A popular Charleston band defies genre to make catchy, eclectic music.
Talking to christopher vincent, front man of the Charleston gypsy-rock band Qiet, is a little like talking to Detective Rustin Cohle, Matthew McConaughey’s character from the first season of True Detective. He’s well-read, whip smart, and more than a little nihilistic. Near the end of our interview, he suggested a headline for this article: “Why Qiet Will Fail.”
His pessimism doesn’t make much sense, at first. Qiet is one of the most popular bands in Charleston. It’s even started to gain international fans as far away as Russia and Brazil. Qiet fans donated $7,000 to help fund their new album, Kiss of the Universe. The group released this much-anticipated project in February 2016 at a concert with national folk duo The Sea The Sea. Looking at the band’s upward trajectory, the word “failure” does not come to mind.
But Vincent says he has good reason to be cynical. He feels the cards are stacked against him, and his band. “I like Qiet. I love Qiet. Qiet has something a lot of bands don’t have, and that’s vision. But that’s why it will fail.”
It only takes a quick listen to Kiss of the Universe to understand what he means. The album—recorded at producer Eddie Ashworth’s rural home near Athens, Ohio—sounds like a very eclectic radio station. There’s a funk song, ukulele-tinged folk, touches of vaudeville, and songs that sound like a gypsy jazz band crashed a New Orleans second-line parade. “It’s like a composition notebook filled with ideas,” Vincent says. For that reason, it’s impossible to fit Qiet into one specific genre—which makes this music difficult to market, and leads Vincent to believe Qiet will never be able to find a large audience.
But it could be he’s wrong. It could be Vincent is just too close to see what joins his band’s seemingly disparate work. The influences behind each song might be vastly different, but the tracks are all really, really good. And for a generation of music fans raised with a world of songs at its fingertips, Qiet’s eccentricity is hardly a handicap. The band’s inability to be pigeonholed will not be the downfall of Vincent and company. It’s why Qiet will succeed.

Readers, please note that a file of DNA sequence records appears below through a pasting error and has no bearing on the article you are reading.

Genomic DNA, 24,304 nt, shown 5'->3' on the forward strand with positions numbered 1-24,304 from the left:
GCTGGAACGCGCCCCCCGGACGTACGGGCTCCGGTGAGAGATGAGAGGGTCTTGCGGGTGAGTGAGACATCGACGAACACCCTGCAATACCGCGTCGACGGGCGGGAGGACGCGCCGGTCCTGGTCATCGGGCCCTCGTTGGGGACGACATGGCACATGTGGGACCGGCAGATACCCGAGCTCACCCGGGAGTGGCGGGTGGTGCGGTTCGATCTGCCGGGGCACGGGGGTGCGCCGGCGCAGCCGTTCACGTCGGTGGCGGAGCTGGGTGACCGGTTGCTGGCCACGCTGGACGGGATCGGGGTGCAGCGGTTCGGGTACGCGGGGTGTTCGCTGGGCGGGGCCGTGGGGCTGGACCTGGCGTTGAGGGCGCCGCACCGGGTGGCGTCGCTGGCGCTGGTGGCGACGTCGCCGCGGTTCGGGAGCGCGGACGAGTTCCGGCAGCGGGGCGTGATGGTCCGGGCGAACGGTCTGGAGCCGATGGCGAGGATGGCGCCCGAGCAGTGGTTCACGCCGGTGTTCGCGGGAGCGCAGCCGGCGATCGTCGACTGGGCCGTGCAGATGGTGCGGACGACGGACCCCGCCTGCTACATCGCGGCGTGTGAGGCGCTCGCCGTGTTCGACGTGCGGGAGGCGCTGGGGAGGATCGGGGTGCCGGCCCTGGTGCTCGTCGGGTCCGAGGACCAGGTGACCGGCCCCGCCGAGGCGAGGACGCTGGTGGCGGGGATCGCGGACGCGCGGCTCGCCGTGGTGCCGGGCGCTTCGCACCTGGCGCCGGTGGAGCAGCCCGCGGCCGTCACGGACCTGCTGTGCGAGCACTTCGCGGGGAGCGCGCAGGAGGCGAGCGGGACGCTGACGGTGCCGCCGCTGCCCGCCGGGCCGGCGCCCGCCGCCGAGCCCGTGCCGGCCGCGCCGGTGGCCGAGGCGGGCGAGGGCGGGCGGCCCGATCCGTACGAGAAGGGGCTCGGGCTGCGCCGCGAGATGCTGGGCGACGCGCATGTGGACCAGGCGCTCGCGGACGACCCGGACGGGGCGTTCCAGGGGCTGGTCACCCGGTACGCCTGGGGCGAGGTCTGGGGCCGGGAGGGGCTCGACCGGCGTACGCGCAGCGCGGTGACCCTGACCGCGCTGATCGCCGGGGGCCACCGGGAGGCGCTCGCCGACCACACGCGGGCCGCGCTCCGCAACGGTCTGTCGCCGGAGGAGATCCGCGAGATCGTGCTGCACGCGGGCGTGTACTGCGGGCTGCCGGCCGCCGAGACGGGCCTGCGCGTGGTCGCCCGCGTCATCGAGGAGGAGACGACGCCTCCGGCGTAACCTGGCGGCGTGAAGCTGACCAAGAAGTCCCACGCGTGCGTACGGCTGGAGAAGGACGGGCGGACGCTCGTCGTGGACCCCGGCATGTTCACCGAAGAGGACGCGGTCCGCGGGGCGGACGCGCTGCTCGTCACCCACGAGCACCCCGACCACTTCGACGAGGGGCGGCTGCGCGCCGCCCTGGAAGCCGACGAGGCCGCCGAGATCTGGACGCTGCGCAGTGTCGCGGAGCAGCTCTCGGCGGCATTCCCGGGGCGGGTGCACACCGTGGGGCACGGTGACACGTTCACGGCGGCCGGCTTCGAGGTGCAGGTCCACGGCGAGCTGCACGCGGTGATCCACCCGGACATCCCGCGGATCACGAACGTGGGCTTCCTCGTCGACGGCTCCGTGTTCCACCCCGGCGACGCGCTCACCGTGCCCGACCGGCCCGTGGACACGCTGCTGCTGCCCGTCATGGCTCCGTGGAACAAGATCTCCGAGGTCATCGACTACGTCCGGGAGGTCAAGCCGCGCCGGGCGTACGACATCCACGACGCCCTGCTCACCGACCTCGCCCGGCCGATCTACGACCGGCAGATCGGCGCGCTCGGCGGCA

QIET’s (Drum roll please) PLAYLIST
1: “War of Eight”
This Middle East-inspired instrumental track builds to a frenetic crescendo, which gives way to a driving percussion breakdown. Put this song on, turn it up, and don’t be surprised to find yourself dancing.
2: “Dionysian Dreams”
Drawing from the sounds of the Big Band and Western Swing traditions, this swinging song features front man Christopher Vincent singing in a voice that careens from gentle crooning to soulful wails. The tune also serves as a great showcase for the band’s horn section, with players taking turns on jazzy solos.
3: “Mayfly Man”
With its persistent distorted bass line and gritty vocals, this is the closest Qiet comes to a straightforward hard rock song. Except here, horns and violin take the place of the usual lead guitar.
4: “Daddy’s Too Old”
This is Qiet in “jam band” mode. The song begins with reggae guitar and horns over heavy rock drums. Vincent’s vocals groove along to the beat, occasionally switching into an impressive falsetto. A Hammond B-3 electric organ enters the mix as the song builds to its crescendo, evoking the blues-rock bands that preceded today’s music festival scene.
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